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Source: Australian Education Union

Despite chronic underfunding and failed market-led VET policies, Australia’s historic investment in the TAFE system continues to generate an enormous and ongoing dividend to the Australian economy.

TAFE’s Economic Footprint

The direct operation of TAFE institutes results in over $3 billion in additional economic activity in Australia each year, including around $2.3 billion in wages, salaries and other employment benefits paid annually. Purchases and supply chain inputs associated with TAFEs extend and multiply this impact on the broader national and regional economies, generating another $1.6 billion per year in ‘upstream’ economic benefits. Counting indirect jobs in the TAFE supply chain, a total of $3 billion in employment incomes is generated by TAFE institutes each year. In turn, that income translates into an additional $1.5 billion in incremental consumer spending on Australian-made goods and services. Including the direct activity of the TAFEs, its supply chain, and ‘downstream’ consumer spending impacts, we estimate that a total of over $6 billion in economic activity, supporting 48,000 positions (directly and indirectly), is generated by the presence and activity of Australia’s TAFE institutes.

Increased Earnings and Productivity

Students who complete VET qualifications with TAFE institutes move into the labour force with skills that generate higher earnings compared to the earnings of workers without post-school qualifications. Employees and owner-managers with VET qualifications (including Certificate I/II/III/IV, Diploma and Advanced Diploma) receive a wage premium of 39% compared with those whose highest educational attainment is Year 12 or below.

In addition, a more skilled workforce yields significant productivity benefits to employers, as well as higher tax revenues for government. The total annual benefit that the TAFE system generates thanks to its accumulated contribution to the skills of Australians is estimated at $84.9 billion. Some of this is paid in higher incomes to workers; some of it is captured in higher profits by employers. And some of it is paid in incremental taxation revenues to government, which we estimate are worth $25 billion per year—several times more than governments currently allocate to the cost of running the entire TAFE system.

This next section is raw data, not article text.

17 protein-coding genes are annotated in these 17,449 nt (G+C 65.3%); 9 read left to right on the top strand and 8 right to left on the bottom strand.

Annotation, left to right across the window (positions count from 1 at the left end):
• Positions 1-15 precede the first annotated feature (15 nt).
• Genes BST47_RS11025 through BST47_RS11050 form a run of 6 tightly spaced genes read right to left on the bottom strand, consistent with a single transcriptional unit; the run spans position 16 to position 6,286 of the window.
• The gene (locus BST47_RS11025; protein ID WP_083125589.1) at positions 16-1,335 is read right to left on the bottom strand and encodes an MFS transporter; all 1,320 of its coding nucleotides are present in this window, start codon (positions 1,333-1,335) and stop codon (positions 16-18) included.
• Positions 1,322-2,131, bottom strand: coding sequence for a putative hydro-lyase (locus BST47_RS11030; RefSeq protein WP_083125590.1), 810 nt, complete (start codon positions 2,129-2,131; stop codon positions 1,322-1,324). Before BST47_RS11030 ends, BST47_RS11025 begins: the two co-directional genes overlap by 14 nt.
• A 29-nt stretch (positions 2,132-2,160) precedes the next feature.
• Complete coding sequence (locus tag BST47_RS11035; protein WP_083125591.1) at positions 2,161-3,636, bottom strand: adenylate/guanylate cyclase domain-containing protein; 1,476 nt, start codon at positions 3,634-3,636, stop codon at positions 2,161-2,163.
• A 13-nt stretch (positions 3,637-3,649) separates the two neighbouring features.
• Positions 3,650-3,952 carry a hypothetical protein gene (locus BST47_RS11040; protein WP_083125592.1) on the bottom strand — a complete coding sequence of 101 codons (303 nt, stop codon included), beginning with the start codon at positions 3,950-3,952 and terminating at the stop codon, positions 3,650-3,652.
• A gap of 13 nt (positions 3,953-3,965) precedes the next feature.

TAFE increases employability and lowers unemployment.

After training TAFE graduates are more likely to be employed, and less likely to be unemployed, than workers with less training. Moreover, with increased access to skilled workers, industry can expand production and employ more people, increasing total output across the economy. We estimate the TAFE system has increased the employability of the VET-educated population, relative to those without post-school education, resulting in an increase in employment of around 486,000 positions.

Reduced social and healthcare spending

The TAFE system increases employability, thereby lowering unemployment and supporting a healthier workforce and society. An important consequence of this is reduced social assistance and public healthcare expenditures. We estimate the annual value of reduced social expenses at some $1.5 billion per year ($1.2 billion in reduced welfare and $289 million in reduced health costs).

Combined annual economic benefit